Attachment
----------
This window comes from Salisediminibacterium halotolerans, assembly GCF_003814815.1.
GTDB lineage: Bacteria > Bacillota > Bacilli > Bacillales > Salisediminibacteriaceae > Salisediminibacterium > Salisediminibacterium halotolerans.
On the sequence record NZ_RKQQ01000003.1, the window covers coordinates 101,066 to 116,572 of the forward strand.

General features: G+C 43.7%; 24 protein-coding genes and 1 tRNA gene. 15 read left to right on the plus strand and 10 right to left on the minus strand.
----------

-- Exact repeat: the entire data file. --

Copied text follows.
This window comes from Salisediminibacterium halotolerans, assembly GCF_003814815.1.
GTDB lineage: Bacteria > Bacillota > Bacilli > Bacillales > Salisediminibacteriaceae > Salisediminibacterium > Salisediminibacterium halotolerans.
On the sequence record NZ_RKQQ01000003.1, the window covers coordinates 101,066 to 116,572 of the forward strand.

General features: G+C 43.7%; 24 protein-coding genes and 1 tRNA gene. 15 read left to right on the plus strand and 10 right to left on the minus strand.